About the Southern Sesotho Language

Southern Sesotho is a Bantu language that originates from the Bantu-Nguni era. It is also known as Suto, Souto, Sisutho, and Suthu. The dialects originate from Suto, Pedi amd Tswana, but these are all considered to be separate languages.

Did you know? Marriages are traditionally pre-arranged between families of Southern Sesotho culture; which sometimes means that brides are as young as 12 years old. This has, however, changed over time and most youngsters are free to choose their partners.

Being one of the 11 official South African languages, Southern Sesotho is spoken by almost 4 million people in South African, as well as in Lesotho, Botswana, Namibia and Zambia. In Lesotho, Southern Sesotho is one of the two official languages and is spoken by more than 85% of its inhabitants. According to scholars, the original written form of this language was based on the dialect from Tlokwa and is today based mainly on the dialects from the Kwena and Fokeng.

To describe the language is not easy, as it has nine vowels, which are collapsed into five letters each. This, when compared to other languages of this nature, is quite a large amount. The language consists of 35 consonants, which include two semi-vowels, for non-homogenous doubled eloquent and a tri-click.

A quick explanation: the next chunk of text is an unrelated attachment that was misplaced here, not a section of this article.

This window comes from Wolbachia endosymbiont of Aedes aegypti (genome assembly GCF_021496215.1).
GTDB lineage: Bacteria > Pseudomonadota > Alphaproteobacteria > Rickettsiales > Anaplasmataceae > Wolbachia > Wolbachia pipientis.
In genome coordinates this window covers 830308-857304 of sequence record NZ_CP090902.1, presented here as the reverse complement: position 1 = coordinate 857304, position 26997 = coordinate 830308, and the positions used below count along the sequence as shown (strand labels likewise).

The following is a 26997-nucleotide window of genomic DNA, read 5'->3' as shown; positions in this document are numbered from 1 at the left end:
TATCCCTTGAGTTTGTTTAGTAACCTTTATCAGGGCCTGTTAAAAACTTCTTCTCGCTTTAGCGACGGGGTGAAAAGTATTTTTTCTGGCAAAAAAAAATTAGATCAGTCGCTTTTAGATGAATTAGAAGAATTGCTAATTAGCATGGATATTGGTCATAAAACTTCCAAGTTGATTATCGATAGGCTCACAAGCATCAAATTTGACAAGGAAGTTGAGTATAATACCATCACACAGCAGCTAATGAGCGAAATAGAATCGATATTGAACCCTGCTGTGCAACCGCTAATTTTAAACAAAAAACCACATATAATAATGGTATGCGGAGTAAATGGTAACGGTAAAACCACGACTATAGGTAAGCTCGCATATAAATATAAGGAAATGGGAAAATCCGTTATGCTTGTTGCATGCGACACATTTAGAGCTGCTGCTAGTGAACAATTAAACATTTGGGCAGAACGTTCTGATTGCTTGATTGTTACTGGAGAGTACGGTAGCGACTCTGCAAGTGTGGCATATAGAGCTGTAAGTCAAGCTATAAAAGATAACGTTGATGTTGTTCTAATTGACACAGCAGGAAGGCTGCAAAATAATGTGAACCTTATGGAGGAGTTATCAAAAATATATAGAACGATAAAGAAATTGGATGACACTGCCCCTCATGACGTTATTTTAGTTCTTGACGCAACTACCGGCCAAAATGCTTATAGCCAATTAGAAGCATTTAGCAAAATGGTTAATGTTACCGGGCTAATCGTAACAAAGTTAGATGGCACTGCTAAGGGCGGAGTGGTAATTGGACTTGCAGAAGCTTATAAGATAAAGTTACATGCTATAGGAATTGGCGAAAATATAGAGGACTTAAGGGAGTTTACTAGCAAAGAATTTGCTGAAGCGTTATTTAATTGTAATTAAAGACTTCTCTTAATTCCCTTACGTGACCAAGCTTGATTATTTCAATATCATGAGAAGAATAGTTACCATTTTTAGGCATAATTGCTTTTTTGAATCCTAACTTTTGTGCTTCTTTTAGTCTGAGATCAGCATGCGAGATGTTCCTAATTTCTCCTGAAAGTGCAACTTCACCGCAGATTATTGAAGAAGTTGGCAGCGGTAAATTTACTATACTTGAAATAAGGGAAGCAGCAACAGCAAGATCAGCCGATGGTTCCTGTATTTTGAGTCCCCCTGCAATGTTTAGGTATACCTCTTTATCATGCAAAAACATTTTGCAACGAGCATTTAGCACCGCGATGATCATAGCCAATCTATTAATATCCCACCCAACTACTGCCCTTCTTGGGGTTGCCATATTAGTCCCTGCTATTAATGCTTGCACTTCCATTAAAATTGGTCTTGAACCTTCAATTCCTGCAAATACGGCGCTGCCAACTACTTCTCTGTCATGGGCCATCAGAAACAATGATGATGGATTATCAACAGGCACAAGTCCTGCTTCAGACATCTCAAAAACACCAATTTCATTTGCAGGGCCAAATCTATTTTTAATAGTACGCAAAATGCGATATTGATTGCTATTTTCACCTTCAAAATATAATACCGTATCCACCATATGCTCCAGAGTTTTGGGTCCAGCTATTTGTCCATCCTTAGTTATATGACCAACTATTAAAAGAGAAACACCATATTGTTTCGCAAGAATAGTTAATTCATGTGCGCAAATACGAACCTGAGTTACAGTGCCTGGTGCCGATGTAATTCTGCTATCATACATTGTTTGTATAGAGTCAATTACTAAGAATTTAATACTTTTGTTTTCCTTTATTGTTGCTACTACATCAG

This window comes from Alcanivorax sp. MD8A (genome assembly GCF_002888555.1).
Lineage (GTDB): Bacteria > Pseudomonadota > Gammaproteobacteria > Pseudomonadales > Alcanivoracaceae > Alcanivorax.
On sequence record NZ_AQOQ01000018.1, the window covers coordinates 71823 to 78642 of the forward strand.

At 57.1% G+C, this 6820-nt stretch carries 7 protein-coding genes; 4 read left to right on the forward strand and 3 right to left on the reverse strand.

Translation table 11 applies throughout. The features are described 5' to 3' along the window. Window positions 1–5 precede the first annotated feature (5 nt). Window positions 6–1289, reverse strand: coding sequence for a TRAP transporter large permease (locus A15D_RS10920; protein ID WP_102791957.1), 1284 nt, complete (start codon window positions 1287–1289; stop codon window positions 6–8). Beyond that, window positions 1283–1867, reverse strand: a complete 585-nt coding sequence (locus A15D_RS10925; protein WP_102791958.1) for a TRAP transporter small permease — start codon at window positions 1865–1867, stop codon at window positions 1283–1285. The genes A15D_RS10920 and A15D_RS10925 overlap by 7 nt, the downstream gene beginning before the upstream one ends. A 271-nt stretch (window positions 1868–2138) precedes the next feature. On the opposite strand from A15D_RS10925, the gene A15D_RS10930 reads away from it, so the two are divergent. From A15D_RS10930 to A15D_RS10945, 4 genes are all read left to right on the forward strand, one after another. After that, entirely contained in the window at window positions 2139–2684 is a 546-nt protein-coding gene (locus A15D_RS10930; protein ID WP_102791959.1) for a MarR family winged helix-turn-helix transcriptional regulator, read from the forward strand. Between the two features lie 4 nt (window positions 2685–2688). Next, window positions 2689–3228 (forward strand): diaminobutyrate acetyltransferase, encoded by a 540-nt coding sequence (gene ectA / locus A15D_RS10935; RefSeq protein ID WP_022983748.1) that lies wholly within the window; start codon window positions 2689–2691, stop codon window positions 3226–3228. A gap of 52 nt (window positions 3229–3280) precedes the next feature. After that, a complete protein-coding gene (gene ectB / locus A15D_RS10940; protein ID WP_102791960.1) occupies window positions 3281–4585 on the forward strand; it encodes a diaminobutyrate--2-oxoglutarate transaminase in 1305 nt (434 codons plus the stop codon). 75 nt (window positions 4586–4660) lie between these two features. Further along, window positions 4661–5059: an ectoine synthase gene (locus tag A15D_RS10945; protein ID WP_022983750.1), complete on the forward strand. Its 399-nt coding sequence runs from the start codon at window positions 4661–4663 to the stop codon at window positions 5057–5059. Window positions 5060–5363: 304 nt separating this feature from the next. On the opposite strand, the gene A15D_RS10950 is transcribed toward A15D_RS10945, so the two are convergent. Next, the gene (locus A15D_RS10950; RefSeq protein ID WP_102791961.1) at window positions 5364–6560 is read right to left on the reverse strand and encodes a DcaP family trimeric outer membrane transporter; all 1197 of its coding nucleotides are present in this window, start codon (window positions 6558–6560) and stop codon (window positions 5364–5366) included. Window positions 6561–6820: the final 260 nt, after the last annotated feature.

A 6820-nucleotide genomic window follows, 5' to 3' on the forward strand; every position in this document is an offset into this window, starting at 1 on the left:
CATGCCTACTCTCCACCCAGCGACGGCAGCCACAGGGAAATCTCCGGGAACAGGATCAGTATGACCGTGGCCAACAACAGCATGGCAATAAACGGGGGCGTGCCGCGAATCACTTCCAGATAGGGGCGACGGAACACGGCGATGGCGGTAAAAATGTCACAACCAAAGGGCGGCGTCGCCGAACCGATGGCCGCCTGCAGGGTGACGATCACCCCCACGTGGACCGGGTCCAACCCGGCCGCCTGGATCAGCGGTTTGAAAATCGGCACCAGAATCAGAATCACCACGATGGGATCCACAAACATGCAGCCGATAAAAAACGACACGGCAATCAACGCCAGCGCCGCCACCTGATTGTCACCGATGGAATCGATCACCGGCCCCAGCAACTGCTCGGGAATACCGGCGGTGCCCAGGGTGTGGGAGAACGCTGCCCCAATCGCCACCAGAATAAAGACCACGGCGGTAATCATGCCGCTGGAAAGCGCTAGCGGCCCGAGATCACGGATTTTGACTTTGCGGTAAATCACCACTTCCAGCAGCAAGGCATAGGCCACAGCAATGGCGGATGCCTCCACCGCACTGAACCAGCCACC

While this complicated language will be foreign to most, its true beauty can be appreciated with a little effort. The words have a melodic flow when spoken fluently. Listeners are encouraged to pay attention to the intricacies in tone as well as the nasalisation.

In this language, the words for father - ntate - and mother - mme - are also used to address elders as a sign of respect for them. Children are encouraged to have good manners, be polite and always be eager to learn about and demonstrate their values. The overall attitude that this culture has toward the growing youth is “Lefura la ngwana ke ho rungwa”, which, when translated, means “children benefit from serving their elders.”

Useful Southern Sesotho Words / Phrases

Kamore ea ka e kae?Where is my room?
Bichi e kae?Where is the beach?
Bara e kae?Where is the bar?

There are 11 officially recognised languages, most of which are indigenous to South Africa. English is spoken everywhere you go. English is the language of the cities, of commerce and banking, of government and official documents. All our road signs and official forms are in English and at any Hotel, Bed and Breakfast or Guest House the service staff will speak to you in English.

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